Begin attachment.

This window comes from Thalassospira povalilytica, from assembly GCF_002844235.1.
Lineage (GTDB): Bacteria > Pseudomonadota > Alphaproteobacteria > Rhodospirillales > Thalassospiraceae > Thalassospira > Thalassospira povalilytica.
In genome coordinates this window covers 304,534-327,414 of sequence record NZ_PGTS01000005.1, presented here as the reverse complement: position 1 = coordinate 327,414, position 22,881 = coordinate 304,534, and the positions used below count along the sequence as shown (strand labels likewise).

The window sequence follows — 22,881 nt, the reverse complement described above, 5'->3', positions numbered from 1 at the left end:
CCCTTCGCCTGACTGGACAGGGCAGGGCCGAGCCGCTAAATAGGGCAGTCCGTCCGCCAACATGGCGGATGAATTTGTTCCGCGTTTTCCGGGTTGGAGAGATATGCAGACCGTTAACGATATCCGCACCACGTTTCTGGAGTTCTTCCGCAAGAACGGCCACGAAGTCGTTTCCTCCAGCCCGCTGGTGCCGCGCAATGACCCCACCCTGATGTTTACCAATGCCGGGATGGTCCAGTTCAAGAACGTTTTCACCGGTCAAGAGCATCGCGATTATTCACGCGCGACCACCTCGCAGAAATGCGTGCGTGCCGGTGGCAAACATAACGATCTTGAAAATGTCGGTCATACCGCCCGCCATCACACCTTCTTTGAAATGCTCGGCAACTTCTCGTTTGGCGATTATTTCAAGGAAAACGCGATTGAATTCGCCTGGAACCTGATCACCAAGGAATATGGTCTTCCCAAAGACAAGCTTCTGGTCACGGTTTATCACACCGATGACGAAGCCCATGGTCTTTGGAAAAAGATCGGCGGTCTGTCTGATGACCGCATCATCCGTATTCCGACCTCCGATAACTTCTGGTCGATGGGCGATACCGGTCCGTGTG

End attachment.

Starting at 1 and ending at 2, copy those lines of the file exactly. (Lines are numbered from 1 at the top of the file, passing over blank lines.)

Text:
This window comes from Thalassospira povalilytica, from assembly GCF_002844235.1.
Lineage (GTDB): Bacteria > Pseudomonadota > Alphaproteobacteria > Rhodospirillales > Thalassospiraceae > Thalassospira > Thalassospira povalilytica.